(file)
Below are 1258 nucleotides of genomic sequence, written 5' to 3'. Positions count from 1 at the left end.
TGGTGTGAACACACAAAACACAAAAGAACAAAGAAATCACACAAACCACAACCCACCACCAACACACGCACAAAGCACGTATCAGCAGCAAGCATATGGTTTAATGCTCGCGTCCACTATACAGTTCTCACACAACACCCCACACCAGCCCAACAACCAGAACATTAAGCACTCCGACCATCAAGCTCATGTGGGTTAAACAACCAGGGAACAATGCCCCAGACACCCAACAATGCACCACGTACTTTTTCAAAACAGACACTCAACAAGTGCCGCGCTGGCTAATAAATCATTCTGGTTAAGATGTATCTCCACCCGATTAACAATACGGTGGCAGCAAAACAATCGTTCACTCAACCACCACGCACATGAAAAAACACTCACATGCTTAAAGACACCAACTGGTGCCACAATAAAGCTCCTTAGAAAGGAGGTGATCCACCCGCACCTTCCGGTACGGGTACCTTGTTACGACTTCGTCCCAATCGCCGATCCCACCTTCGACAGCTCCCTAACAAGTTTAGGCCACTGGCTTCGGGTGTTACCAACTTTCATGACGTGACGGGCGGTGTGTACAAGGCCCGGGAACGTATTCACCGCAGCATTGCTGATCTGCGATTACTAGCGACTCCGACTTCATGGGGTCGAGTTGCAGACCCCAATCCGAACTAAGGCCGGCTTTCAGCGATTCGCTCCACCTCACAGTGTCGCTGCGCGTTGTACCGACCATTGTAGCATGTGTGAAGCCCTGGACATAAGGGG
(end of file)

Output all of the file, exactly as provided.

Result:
Below are 1258 nucleotides of genomic sequence, written 5' to 3'. Positions count from 1 at the left end.
TGGTGTGAACACACAAAACACAAAAGAACAAAGAAATCACACAAACCACAACCCACCACCAACACACGCACAAAGCACGTATCAGCAGCAAGCATATGGTTTAATGCTCGCGTCCACTATACAGTTCTCACACAACACCCCACACCAGCCCAACAACCAGAACATTAAGCACTCCGACCATCAAGCTCATGTGGGTTAAACAACCAGGGAACAATGCCCCAGACACCCAACAATGCACCACGTACTTTTTCAAAACAGACACTCAACAAGTGCCGCGCTGGCTAATAAATCATTCTGGTTAAGATGTATCTCCACCCGATTAACAATACGGTGGCAGCAAAACAATCGTTCACTCAACCACCACGCACATGAAAAAACACTCACATGCTTAAAGACACCAACTGGTGCCACAATAAAGCTCCTTAGAAAGGAGGTGATCCACCCGCACCTTCCGGTACGGGTACCTTGTTACGACTTCGTCCCAATCGCCGATCCCACCTTCGACAGCTCCCTAACAAGTTTAGGCCACTGGCTTCGGGTGTTACCAACTTTCATGACGTGACGGGCGGTGTGTACAAGGCCCGGGAACGTATTCACCGCAGCATTGCTGATCTGCGATTACTAGCGACTCCGACTTCATGGGGTCGAGTTGCAGACCCCAATCCGAACTAAGGCCGGCTTTCAGCGATTCGCTCCACCTCACAGTGTCGCTGCGCGTTGTACCGACCATTGTAGCATGTGTGAAGCCCTGGACATAAGGGG